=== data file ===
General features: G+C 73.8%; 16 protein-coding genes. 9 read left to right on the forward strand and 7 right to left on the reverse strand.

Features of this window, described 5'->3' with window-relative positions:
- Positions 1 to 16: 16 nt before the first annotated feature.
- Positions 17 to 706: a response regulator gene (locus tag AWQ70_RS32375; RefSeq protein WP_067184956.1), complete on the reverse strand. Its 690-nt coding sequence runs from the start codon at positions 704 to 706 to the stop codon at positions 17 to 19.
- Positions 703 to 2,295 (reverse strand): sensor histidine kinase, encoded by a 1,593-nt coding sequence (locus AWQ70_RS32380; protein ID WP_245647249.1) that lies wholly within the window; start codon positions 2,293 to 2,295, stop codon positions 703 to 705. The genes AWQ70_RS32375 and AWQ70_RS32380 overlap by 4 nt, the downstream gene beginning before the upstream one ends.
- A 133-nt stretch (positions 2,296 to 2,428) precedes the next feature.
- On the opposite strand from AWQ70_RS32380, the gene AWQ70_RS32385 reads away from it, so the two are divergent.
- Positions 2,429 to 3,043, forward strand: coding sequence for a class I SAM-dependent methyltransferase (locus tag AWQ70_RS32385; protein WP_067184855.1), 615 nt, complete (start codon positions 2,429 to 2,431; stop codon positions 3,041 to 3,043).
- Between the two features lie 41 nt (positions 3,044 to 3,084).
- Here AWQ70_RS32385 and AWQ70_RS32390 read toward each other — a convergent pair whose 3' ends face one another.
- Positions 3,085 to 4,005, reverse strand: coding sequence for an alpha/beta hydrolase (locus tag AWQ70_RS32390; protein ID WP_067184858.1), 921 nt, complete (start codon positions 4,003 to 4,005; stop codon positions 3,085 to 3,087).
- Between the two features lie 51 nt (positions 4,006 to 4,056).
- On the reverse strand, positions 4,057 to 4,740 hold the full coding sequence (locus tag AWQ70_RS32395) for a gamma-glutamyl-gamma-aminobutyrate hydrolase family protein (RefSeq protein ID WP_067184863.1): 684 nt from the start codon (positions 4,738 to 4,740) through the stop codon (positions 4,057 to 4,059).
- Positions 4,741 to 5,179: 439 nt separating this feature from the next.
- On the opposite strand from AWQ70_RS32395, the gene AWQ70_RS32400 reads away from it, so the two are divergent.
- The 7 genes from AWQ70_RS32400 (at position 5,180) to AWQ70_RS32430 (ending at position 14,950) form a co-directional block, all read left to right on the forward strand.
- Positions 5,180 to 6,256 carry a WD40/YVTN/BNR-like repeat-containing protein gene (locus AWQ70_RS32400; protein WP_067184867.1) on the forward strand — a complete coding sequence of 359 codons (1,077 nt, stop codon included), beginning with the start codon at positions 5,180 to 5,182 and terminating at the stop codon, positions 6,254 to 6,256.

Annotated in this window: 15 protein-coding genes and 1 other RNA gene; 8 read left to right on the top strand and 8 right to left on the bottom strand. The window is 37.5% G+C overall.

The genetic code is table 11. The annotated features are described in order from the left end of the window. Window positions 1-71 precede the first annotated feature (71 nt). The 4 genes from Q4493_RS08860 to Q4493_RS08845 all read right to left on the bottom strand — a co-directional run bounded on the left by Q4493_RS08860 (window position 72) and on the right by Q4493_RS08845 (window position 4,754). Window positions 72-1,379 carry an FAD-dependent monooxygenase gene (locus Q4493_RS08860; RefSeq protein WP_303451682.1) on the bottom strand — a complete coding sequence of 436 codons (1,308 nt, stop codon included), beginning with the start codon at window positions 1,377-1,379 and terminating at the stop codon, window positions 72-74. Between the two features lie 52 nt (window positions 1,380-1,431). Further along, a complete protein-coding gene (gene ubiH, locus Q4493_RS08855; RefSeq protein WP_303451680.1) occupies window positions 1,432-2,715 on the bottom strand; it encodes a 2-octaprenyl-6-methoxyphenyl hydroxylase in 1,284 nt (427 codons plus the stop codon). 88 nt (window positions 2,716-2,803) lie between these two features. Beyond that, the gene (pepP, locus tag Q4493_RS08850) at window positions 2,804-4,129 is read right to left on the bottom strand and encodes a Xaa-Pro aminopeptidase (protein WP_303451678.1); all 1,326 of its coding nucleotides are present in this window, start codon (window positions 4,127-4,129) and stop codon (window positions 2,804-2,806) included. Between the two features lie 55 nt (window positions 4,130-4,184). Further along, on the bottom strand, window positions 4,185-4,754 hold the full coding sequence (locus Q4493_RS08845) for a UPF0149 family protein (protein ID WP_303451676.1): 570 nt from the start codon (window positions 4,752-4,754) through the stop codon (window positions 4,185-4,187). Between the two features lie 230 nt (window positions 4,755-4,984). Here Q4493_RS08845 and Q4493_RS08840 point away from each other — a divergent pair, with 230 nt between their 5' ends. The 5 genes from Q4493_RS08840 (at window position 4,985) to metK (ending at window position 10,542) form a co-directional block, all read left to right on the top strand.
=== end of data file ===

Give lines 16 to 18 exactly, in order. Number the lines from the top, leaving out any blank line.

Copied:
- The 7 genes from AWQ70_RS32400 (at position 5,180) to AWQ70_RS32430 (ending at position 14,950) form a co-directional block, all read left to right on the forward strand.
- Positions 5,180 to 6,256 carry a WD40/YVTN/BNR-like repeat-containing protein gene (locus AWQ70_RS32400; protein WP_067184867.1) on the forward strand — a complete coding sequence of 359 codons (1,077 nt, stop codon included), beginning with the start codon at positions 5,180 to 5,182 and terminating at the stop codon, positions 6,254 to 6,256.

Annotated in this window: 15 protein-coding genes and 1 other RNA gene; 8 read left to right on the top strand and 8 right to left on the bottom strand. The window is 37.5% G+C overall.